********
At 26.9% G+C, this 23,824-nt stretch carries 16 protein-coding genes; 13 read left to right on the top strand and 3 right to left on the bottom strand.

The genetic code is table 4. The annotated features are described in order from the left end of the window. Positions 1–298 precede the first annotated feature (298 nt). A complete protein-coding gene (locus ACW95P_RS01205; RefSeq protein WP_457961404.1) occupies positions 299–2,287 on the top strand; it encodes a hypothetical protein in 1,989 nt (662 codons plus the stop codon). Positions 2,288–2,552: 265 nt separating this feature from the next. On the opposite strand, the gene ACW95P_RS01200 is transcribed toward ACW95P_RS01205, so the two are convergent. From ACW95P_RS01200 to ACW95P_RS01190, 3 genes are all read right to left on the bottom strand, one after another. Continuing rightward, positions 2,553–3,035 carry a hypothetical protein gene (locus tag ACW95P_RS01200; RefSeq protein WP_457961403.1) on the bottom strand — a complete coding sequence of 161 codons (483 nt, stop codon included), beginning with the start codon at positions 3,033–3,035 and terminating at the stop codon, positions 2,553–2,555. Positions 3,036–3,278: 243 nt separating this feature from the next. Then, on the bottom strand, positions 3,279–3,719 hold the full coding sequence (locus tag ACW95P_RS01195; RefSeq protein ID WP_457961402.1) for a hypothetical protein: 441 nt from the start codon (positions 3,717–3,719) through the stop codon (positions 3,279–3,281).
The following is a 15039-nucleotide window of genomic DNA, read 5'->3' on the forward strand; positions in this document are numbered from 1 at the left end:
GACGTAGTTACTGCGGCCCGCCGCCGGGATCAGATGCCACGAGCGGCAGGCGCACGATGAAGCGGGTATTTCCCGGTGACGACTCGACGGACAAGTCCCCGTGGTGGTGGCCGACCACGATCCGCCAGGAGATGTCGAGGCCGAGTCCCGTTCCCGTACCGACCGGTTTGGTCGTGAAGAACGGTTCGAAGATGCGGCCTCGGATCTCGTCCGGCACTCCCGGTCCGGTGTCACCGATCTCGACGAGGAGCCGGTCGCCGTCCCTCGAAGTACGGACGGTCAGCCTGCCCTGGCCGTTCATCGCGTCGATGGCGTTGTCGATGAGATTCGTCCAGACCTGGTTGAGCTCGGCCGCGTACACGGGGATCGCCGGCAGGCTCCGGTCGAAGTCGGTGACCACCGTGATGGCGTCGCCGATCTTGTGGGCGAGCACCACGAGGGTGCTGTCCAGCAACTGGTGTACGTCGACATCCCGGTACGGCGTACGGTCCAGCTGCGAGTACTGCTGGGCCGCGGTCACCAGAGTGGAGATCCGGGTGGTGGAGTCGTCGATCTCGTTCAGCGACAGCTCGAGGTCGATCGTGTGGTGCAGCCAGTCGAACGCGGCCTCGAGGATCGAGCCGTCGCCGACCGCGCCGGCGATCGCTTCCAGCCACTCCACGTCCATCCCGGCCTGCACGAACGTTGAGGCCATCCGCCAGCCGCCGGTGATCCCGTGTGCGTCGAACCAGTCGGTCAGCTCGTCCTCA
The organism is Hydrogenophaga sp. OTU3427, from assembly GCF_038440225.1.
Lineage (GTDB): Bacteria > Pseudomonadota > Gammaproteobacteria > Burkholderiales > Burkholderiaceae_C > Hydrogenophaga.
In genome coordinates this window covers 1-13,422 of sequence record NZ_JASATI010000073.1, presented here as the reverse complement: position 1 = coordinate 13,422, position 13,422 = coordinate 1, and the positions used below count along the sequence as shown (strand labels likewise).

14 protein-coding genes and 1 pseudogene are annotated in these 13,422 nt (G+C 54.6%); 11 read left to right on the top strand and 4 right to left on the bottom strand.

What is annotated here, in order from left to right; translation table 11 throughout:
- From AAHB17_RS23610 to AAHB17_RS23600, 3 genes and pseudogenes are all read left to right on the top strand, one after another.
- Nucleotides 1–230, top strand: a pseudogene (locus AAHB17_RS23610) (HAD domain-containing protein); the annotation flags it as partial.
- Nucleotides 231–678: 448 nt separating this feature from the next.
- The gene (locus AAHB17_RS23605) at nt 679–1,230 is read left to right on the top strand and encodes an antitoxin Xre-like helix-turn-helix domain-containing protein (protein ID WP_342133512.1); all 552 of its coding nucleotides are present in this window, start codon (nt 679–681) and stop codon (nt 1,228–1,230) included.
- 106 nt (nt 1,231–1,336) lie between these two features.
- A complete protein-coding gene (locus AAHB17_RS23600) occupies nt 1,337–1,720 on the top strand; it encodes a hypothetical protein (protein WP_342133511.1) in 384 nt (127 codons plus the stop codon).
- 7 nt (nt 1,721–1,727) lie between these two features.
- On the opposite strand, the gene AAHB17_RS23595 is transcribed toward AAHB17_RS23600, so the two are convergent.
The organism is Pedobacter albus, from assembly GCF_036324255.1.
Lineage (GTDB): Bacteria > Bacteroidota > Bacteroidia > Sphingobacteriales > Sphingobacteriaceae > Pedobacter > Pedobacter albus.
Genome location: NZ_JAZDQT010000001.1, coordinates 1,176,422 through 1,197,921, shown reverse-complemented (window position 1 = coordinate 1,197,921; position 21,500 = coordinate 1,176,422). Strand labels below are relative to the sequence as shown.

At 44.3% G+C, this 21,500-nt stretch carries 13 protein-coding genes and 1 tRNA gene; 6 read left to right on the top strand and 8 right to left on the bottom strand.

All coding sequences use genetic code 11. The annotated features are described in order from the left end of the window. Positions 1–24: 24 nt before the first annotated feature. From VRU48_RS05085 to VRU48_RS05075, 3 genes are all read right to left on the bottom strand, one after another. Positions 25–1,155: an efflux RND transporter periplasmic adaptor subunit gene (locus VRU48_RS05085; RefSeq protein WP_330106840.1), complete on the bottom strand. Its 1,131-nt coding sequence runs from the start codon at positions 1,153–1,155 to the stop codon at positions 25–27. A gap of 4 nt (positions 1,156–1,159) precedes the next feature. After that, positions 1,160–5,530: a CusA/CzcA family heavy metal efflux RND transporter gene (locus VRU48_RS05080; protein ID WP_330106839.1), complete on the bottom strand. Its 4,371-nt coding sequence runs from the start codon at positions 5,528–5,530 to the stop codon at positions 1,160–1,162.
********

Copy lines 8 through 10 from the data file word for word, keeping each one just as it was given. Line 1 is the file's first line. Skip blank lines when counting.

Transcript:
14 protein-coding genes and 1 pseudogene are annotated in these 13,422 nt (G+C 54.6%); 11 read left to right on the top strand and 4 right to left on the bottom strand.

What is annotated here, in order from left to right; translation table 11 throughout:
- From AAHB17_RS23610 to AAHB17_RS23600, 3 genes and pseudogenes are all read left to right on the top strand, one after another.